by David Rethorst, DVM, Veterinary Diagnostic Lab
Historically, anaplasmosis in Kansas has been diagnosed in the counties east of and including the I-35 corridor. The 2013 Disease Trend Map from the Kansas State Veterinary Diagnostic Laboratory (KSVDL) shows that anaplasmosis was diagnosed in 37 of the 51 counties in this area and only 8 of the 54 counties west of the I-35 corridor.
In 2015, the KSVDL map revealed that cattle infected with anaplasmosis were diagnosed in 45 of the 51 eastern counties and 24 of 54 counties west of the I-35 corridor. Three of the fifteen counties west of the I-35 corridor, yet east of and including the 281 corridor, had positive cases of anaplasmosis in 2013.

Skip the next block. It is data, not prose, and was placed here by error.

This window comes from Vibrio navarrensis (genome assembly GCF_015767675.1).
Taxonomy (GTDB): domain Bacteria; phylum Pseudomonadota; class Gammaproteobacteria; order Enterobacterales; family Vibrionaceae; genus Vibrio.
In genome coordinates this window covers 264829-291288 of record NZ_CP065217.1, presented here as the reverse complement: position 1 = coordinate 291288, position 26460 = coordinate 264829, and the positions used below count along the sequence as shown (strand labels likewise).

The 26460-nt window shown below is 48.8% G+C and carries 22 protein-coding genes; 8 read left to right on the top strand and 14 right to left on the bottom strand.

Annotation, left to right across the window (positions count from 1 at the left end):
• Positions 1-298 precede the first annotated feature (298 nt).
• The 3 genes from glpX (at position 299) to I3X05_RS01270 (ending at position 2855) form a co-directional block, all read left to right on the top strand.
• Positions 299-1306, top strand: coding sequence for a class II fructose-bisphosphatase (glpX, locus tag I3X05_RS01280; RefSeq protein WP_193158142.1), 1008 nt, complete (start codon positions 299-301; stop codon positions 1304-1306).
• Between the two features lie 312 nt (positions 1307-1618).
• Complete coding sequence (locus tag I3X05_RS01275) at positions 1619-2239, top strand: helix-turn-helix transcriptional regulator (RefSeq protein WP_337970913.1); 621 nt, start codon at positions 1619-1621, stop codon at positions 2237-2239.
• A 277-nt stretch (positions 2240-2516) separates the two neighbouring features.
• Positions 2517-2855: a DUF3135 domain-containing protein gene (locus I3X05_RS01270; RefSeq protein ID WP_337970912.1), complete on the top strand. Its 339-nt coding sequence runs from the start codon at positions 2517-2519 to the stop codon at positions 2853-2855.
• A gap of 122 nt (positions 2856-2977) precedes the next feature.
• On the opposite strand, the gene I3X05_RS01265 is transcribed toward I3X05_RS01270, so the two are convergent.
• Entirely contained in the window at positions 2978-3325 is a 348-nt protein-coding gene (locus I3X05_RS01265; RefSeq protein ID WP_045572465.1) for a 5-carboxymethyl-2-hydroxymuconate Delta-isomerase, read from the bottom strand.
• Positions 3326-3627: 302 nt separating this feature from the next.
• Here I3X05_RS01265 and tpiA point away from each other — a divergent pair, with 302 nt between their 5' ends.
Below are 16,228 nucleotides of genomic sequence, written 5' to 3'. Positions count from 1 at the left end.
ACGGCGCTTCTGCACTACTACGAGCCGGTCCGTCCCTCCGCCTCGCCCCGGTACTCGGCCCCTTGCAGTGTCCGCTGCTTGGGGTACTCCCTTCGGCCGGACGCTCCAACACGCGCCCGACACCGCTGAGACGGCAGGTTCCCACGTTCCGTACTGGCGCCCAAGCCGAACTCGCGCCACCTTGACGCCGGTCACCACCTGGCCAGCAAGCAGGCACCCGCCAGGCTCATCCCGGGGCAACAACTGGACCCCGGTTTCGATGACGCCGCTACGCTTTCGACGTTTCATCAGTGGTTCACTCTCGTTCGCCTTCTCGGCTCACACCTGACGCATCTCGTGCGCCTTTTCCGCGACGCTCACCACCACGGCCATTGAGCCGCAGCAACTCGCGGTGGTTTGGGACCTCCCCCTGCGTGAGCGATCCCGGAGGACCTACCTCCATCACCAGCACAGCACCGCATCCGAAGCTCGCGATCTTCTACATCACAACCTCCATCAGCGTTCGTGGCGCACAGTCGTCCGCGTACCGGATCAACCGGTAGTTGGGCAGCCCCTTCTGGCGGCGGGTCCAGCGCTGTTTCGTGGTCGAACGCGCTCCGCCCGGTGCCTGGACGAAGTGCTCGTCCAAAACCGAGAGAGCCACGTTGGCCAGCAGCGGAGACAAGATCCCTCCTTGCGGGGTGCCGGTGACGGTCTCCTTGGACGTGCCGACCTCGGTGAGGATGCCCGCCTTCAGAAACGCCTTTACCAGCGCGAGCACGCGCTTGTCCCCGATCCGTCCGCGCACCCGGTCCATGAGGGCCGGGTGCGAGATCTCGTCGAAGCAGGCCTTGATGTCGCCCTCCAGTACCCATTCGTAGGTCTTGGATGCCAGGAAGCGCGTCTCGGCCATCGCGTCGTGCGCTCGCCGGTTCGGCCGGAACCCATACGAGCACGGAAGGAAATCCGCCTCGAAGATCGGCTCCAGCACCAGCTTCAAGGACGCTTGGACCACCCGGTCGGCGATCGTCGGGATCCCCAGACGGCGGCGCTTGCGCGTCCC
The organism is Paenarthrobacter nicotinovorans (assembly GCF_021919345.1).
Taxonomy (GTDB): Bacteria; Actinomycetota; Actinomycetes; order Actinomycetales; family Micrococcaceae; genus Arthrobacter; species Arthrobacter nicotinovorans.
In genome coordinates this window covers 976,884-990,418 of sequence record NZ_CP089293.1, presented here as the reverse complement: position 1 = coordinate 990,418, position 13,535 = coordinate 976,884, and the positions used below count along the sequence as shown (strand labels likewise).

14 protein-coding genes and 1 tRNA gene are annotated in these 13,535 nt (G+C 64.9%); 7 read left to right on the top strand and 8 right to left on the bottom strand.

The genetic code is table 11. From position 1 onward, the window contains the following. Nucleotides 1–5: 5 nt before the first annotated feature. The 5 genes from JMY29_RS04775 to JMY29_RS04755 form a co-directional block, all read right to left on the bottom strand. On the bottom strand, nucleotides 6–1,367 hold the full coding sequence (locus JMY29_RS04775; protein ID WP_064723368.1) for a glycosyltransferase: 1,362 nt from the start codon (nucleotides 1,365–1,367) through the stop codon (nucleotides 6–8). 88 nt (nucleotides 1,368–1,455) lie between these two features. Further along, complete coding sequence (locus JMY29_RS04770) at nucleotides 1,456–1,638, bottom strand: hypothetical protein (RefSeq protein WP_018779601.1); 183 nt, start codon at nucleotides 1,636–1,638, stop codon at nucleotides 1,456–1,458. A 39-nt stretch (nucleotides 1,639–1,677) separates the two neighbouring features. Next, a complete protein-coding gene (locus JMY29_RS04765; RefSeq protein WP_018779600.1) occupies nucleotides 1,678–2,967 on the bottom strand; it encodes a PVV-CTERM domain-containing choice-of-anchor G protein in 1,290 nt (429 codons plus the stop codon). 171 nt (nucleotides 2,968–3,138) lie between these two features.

Yet in 2015, cattle infected with anaplasmosis were diagnosed in 13 of the 15 counties. Are there more cases of anaplasmosis creeping west in Kansas or are our improved diagnostic tools and our awareness of the disease helping us do a better job of finding this problem in our cows? Or is it a little bit of both? With cows being routinely hauled into and out of disease endemic areas on an annual basis for summer grazing and reports of strains of Anaplasma marginale that are resistant to chlortetracycline, one can see why the prevalence is increasing in Kansas.